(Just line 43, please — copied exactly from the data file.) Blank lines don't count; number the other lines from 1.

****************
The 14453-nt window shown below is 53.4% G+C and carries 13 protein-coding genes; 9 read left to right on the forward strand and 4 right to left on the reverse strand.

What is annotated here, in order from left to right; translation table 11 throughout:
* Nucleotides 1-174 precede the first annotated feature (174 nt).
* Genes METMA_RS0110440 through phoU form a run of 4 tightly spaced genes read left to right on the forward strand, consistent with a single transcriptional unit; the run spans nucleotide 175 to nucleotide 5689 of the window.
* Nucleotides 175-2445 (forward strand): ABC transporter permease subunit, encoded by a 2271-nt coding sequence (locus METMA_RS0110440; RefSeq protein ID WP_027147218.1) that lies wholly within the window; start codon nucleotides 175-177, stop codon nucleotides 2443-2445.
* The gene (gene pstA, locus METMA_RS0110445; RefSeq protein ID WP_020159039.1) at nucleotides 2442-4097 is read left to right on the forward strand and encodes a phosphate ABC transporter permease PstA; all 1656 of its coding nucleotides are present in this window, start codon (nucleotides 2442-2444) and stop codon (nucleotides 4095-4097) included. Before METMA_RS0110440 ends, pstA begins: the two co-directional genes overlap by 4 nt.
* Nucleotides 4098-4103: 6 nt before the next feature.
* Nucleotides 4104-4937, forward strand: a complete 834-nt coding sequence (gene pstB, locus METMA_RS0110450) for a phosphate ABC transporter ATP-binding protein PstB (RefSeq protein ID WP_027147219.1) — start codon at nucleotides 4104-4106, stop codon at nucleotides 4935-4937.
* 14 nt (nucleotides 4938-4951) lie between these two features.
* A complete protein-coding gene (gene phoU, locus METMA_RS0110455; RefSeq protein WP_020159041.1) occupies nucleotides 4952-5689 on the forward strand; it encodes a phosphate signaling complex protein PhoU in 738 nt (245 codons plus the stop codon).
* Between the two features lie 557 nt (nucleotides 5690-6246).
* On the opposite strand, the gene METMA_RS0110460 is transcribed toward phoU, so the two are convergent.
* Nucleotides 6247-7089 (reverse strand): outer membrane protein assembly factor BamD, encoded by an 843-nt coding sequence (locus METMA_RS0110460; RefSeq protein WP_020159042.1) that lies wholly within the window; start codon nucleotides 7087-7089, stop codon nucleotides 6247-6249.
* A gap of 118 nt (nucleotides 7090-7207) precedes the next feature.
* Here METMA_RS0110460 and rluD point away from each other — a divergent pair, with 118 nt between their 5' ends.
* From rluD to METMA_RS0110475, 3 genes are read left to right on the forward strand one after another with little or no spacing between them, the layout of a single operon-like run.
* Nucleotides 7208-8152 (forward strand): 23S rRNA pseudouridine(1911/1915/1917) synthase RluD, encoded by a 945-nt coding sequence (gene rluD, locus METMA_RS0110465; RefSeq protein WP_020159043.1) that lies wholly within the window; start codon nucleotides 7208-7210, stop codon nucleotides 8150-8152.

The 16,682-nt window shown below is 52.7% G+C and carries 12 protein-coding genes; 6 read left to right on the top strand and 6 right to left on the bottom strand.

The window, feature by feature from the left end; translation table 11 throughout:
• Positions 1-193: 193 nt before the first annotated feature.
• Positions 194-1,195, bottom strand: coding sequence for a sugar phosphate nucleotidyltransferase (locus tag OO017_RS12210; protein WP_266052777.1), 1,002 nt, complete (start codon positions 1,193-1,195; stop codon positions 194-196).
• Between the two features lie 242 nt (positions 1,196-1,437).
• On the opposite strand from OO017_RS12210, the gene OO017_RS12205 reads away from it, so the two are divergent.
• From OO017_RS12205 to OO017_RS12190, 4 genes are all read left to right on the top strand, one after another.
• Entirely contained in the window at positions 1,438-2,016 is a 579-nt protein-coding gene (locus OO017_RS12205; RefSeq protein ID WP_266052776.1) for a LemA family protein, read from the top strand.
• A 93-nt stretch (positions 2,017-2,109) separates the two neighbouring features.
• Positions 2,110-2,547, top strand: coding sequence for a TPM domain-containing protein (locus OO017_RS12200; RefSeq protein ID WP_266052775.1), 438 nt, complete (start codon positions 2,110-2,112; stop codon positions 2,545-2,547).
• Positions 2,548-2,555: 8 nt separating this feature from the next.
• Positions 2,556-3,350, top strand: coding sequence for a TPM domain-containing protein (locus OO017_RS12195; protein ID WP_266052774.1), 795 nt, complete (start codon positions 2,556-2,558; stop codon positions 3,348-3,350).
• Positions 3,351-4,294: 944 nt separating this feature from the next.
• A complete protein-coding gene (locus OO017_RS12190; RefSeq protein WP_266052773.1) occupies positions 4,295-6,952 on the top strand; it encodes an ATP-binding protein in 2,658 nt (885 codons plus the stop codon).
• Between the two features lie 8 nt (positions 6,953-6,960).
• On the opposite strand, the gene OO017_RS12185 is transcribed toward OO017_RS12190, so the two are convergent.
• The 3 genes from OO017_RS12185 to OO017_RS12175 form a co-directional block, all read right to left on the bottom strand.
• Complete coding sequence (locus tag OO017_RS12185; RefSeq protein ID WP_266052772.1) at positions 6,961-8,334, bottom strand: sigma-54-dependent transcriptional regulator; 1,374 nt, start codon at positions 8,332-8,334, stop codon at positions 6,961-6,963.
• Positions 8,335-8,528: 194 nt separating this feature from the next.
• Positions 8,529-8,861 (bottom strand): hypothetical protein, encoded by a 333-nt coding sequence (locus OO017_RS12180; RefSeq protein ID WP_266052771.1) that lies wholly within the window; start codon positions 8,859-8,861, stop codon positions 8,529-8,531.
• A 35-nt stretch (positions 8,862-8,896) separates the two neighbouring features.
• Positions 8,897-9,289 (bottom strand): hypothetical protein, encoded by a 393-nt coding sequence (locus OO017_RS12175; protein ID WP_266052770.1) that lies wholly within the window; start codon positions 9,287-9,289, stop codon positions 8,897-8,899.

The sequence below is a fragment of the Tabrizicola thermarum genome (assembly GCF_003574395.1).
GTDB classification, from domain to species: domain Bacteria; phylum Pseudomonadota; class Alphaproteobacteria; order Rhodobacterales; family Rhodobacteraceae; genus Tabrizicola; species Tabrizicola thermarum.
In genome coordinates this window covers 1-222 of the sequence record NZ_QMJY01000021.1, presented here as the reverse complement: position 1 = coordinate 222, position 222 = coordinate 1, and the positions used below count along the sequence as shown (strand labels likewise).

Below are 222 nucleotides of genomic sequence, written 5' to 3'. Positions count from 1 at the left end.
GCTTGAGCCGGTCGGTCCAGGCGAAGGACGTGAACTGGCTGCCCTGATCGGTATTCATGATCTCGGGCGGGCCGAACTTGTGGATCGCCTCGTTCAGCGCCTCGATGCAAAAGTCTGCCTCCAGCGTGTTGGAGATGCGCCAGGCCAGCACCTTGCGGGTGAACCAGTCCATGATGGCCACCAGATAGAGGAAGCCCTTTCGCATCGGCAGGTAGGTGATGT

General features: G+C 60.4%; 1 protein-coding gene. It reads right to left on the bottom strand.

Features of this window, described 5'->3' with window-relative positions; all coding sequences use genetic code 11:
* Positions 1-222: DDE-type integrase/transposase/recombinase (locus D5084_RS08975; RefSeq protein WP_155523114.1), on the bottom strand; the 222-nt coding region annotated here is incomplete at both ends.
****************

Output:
Below are 222 nucleotides of genomic sequence, written 5' to 3'. Positions count from 1 at the left end.